|  |     |  |  |  |     \   \    |  | |  | |_ | |  . `  |
|  `----.|  `--'  | .----)   |   |  | |  |__| | |  |\   |
 \______| \______/  |_______/    |__|  \______| |__| \__|
cosign: A tool for Container Signing, Verification and Storage in an OCI registry.

GitVersion:    v2.1.1
GitCommit:     baf97ccb4926ed09c8f204b537dc0ee77b60d043
GitTreeState:  clean
BuildDate:     2023-06-27T06:57:11Z
GoVersion:     go1.20.5
Compiler:      gc
Platform:      linux/amd64

kind version 0.20.0
WARNING: This version information is deprecated and will be replaced with the output from kubectl version --short.  Use --output=yaml|json to get the full version.
Client Version: version.Info{Major:"1", Minor:"27", GitVersion:"v1.27.3", GitCommit:"25b4e43193bcda6c7328a6d147b1fb73a33f1598", GitTreeState:"clean", BuildDate:"2023-06-14T09:53:42Z", GoVersion:"go1.20.5", Compiler:"gc", Platform:"linux/amd64"}
Kustomize Version: v5.0.1
version.BuildInfo{Version:"v3.12.2", GitCommit:"1e210a2c8cc5117d1055bfaa5d40f51bbc2e345e", GitTreeState:"clean", GoVersion:"go1.20.5"}

You can safely ignore any warnings printed to the console. As long as there are no errors, you should be good to go :-)

Sign and verify your first image with Cosign

Before we sign and verify our first image, we’ll need to build one and push it to Docker Hub (or another registry of your choice).

Build and push our app to Docker Hub

Let’s create a project folder hello-cosign/ for building our image:

mkdir -p hello-cosign/
pushd hello-cosign/

We’ll base our “app” on Apache, a popular web server. Run the command below to fill in our Dockerfile:

cat > Dockerfile << EOF
FROM httpd:2.4
COPY ./public-html/ /usr/local/apache2/htdocs/

Now create a public-html/ folder and write our “Hello Cosign” homepage which is what will make our app “unique”:

mkdir -p public-html/
cat > public-html/index.html << EOF
    <meta charset="utf-8" />
    <title>Hello Cosign!</title>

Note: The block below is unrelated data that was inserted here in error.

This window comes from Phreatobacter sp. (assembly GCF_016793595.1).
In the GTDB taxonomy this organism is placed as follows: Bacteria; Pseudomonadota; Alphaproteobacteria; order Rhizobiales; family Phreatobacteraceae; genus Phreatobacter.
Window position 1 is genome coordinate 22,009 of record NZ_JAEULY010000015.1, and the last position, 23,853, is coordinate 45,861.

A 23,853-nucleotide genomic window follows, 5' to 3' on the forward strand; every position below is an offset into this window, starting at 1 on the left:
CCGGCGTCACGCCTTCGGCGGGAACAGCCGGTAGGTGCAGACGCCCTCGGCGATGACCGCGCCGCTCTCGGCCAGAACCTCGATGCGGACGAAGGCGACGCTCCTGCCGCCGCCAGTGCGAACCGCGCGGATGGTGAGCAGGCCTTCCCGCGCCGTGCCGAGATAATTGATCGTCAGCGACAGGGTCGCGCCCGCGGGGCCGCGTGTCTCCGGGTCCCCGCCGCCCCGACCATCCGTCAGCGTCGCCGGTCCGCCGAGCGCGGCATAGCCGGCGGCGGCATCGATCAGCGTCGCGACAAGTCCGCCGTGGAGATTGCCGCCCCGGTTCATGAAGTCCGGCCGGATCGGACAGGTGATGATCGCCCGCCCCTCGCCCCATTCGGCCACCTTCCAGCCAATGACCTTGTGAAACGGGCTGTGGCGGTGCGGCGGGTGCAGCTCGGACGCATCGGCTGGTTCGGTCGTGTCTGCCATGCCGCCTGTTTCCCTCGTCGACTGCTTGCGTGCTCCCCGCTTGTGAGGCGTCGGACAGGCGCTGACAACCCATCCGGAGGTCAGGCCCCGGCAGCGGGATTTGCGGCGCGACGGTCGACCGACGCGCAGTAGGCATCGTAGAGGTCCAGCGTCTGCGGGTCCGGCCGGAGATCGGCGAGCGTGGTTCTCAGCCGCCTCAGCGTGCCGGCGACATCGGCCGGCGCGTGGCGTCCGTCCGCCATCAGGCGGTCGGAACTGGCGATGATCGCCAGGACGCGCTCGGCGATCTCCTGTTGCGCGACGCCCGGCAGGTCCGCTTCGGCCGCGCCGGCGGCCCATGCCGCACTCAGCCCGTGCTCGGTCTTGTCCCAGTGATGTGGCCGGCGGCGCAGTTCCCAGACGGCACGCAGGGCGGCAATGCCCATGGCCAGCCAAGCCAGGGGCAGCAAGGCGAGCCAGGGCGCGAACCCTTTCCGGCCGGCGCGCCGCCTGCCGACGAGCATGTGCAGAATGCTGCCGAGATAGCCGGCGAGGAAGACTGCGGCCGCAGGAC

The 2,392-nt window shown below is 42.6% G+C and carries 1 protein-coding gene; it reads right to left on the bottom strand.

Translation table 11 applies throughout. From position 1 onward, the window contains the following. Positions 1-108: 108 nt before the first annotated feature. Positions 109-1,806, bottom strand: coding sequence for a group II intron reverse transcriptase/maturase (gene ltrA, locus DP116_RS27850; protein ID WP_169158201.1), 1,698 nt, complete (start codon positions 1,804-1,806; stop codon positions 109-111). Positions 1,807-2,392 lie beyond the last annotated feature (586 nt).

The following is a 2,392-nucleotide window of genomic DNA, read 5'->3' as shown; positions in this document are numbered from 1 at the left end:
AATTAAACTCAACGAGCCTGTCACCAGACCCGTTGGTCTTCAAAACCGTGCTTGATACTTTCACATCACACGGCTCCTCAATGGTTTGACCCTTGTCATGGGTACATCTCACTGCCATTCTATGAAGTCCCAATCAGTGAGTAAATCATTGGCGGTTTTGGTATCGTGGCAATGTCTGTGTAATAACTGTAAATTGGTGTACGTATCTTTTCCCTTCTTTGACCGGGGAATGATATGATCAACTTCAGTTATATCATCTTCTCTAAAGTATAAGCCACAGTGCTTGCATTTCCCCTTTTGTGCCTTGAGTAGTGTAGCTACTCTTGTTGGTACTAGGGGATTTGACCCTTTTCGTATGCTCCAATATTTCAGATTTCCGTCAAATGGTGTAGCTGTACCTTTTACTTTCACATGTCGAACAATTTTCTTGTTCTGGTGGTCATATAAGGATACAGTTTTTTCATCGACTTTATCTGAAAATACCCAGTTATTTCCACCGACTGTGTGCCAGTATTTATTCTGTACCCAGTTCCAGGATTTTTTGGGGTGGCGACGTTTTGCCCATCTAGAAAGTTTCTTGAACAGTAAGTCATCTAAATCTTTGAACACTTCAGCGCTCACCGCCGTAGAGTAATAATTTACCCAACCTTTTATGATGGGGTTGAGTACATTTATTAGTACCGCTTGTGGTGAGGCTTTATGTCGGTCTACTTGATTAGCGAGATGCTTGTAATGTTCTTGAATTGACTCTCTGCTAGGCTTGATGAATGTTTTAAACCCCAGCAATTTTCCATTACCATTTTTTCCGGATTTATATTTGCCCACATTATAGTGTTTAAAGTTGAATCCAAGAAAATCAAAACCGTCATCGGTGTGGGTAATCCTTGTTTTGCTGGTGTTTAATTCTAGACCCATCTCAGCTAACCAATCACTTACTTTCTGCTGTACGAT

<h1>Hello Cosign!</h1>

Before we proceed, export your Docker Hub username, replacing johndoe below with your actual username:

echo "export DOCKERHUB_USERNAME=\"johndoe\"" >> "$HOME/.bashrc"
source "$HOME/.bashrc"

Now build our image and name it hello-cosign, giving it a tag of 0.0.1:

export APP_NAME="hello-cosign"
export VERSION="0.0.1"
docker build -t "${DOCKERHUB_USERNAME}/${APP_NAME}:${VERSION}" .

To confirm our app is working properly, let’s start a container with our app and check the output:

docker run --rm -d -p 8080:80 --name "${APP_NAME}" "${DOCKERHUB_USERNAME}/${APP_NAME}:${VERSION}"
curl localhost:8080

Sample output:

    <meta charset="utf-8" />
    <title>Hello Cosign!</title>
    <h1>Hello Cosign!</h1>

Stop the container once our app is confirmed operational:

docker stop "${APP_NAME}"

Now let’s log in to Docker Hub and push our image:

docker login -u "${DOCKERHUB_USERNAME}"

Time to leave our app directory:


Hello Cosign!

From the README in the official repository sigstore/cosign:

Cosign supports:

For simplicity, we’ll go with a cosign generated encrypted private/public keypair in this demo, though one might prefer keyless signing or signing with a public cloud KMS managed key pair in a production environment.